dessert suppliesIn the United States, it's estimated that we produce 1.5 billion gallons of ice cream (and other miscellaneous frozen goodies) annually. That's 8.3 billion pounds. So. Much. Dessert. Of course, with that amount to get funky with, Americans have made culinary experiments in the frozen dessert department a point of pride. Traditional frozen treats still stand atop the frozen mountain, victorious as ever, but let's talk about an ice cream style that shakes up preconceptions on frozen dessert supplies. Get the fryer going, we're making fried ice cream.

You're Hot Then You're Cold?
The first time seeing fried ice cream on a menu is confusing. Sure, your fries come out of the fryer, beautiful little crispy golden slivers of potato-y yumminess. Where were we? Wait, we're talking about ice cream and how to fry it (got distracted). It's weird. All those years of advanced science classes teach us that when something cold goes near something hot, the cold thing melts (super scientific). You've eaten an ice cream cone on a hot summer day. You know what it's like having the sun melt it, dripping down your arm. So, what's the deal with literally dropping a ball of ice cream in a deep fryer?! It's easy, delicious, and the perfect level of weird.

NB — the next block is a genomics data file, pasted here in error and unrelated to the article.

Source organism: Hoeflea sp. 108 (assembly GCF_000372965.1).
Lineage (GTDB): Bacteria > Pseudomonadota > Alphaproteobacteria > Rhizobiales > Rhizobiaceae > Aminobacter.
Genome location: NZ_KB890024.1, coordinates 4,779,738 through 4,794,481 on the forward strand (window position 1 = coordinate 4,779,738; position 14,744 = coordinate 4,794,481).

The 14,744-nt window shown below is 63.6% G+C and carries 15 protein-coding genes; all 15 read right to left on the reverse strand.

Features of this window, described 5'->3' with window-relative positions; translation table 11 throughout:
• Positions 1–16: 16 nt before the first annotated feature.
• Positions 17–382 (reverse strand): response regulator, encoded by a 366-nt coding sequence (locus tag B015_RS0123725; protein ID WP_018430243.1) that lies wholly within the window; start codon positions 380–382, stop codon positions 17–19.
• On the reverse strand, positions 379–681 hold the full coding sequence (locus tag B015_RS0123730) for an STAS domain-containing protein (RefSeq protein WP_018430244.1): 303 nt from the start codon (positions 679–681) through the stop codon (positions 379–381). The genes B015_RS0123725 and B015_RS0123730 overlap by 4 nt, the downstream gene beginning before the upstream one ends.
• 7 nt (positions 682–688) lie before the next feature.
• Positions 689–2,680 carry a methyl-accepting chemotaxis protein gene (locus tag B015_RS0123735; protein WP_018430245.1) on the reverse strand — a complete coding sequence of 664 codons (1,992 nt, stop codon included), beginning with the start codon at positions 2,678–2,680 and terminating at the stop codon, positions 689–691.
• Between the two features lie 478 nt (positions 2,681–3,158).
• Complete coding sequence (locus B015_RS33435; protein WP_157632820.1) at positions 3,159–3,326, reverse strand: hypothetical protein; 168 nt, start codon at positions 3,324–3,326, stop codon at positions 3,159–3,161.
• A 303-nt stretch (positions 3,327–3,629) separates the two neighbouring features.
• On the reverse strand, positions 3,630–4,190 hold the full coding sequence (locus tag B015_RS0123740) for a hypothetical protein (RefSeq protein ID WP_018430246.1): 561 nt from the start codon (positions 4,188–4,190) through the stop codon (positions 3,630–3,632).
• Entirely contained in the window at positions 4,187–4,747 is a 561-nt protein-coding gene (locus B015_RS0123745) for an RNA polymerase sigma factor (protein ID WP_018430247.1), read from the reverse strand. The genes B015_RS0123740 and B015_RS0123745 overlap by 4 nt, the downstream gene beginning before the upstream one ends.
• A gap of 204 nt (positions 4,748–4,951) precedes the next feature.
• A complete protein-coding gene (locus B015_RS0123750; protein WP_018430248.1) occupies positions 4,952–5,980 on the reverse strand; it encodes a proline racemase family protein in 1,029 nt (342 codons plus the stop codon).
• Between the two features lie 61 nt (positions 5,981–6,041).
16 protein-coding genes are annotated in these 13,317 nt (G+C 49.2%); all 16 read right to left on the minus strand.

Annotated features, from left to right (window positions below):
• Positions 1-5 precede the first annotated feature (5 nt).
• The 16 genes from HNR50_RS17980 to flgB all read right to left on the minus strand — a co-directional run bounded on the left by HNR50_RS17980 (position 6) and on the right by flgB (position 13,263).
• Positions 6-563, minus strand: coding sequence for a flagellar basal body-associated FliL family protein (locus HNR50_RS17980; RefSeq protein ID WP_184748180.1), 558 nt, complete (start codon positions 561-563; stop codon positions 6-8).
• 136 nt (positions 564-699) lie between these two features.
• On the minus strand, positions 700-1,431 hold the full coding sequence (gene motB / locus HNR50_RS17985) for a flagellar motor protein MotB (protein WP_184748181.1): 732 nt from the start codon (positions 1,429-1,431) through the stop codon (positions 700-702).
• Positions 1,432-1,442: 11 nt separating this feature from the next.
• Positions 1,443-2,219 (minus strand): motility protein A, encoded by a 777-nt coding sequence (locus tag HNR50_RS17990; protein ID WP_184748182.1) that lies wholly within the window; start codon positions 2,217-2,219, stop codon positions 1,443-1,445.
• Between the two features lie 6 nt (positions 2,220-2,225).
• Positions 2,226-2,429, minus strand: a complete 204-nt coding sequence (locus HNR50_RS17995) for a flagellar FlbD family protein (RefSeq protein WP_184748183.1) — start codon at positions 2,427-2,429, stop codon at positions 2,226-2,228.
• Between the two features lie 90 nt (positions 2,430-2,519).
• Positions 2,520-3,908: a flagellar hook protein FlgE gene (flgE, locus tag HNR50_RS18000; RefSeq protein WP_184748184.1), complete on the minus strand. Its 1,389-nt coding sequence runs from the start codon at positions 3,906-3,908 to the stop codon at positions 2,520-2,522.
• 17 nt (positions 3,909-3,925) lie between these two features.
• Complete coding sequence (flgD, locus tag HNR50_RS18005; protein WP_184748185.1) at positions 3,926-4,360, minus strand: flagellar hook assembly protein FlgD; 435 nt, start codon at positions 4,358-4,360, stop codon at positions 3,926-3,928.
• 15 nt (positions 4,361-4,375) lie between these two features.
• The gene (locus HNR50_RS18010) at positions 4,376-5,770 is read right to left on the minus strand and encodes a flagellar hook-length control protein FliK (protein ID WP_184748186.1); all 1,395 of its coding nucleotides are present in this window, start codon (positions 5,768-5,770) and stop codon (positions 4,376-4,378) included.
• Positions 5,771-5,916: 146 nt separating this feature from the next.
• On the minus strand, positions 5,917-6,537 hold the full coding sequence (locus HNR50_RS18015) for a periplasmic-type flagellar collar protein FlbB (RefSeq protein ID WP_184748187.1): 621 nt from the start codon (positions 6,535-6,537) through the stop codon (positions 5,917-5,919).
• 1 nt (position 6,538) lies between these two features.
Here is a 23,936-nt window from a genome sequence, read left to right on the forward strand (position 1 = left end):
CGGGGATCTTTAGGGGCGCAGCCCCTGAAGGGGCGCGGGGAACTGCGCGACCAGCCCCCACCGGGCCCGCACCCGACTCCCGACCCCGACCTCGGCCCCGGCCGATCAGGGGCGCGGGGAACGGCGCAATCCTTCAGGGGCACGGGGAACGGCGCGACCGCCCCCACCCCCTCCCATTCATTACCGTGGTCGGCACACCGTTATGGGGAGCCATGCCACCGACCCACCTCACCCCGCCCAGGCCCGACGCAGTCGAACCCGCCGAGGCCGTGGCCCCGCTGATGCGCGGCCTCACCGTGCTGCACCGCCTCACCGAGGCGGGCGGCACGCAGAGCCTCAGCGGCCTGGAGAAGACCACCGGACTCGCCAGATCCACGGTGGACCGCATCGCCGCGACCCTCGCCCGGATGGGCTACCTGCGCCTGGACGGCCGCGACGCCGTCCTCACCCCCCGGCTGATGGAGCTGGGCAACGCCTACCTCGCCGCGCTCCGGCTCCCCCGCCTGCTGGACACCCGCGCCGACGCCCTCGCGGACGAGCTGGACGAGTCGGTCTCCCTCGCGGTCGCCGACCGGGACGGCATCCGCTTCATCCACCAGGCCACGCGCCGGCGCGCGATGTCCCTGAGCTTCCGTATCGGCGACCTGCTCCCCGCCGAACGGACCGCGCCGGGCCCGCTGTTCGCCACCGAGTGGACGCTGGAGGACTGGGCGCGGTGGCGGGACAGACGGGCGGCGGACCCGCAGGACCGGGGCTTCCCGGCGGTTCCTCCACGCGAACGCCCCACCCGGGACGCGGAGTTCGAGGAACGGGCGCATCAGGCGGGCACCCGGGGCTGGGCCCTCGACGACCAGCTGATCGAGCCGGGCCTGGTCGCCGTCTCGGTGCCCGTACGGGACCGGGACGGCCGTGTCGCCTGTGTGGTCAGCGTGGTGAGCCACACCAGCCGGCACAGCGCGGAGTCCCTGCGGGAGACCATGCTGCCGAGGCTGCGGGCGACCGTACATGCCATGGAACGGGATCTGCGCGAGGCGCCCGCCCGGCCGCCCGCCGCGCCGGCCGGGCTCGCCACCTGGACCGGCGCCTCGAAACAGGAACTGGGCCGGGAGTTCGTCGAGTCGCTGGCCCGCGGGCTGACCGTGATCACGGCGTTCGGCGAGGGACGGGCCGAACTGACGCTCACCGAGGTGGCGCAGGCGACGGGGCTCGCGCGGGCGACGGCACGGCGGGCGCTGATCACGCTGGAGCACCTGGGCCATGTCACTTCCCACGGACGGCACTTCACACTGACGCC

Who Thought of This?
There's some speculation about where the idea of fried ice cream came from. Some say it's Japanese, others say Mexican, but the oldest printed record is a Philadelphia company rumored to have added their fryer to the dessert supplies arsenal, where they served ice cream inside a deep fried pastry (sheer genius). Its origin won't matter after your first bite, guaranteed.

How it Works
Obviously, the deep fryer is particularly difficult for most personal ice cream enthusiasts to carry amongst their home dessert supplies, so I'd recommend going out for one first, then trying it at home. After all, a deep fryer and a deep, oil filled pan are practically the same thing (equally dangerous, too, so be careful). Anyway, the process is simple. The ice cream has to be kept at a lower temperature than usual, lest you have a melty mess when frying. The outer shell is totally up to you. Once the ice cream is properly frozen, a simple egg coat is applied, then rolled around in the crispy shell of your choice (cookie crumbs are amazing, we promise). It only needs to be fried for 10 to 15 seconds, because, remember, you're frying ice cream.

You're ready to eat now (we are, too). The first bite is the best. The hot outer shell crumbles into smooth, cold ice cream. Each bite is hot, cold, creamy, and crunchy. Four pillars of dessert-dom all in one dish. Whether you're out for a dessert or trying something funky at home, you can do so much with ice cream. Frying it is just another beautiful blip in the universe of frozen desserts. Bon Appetit!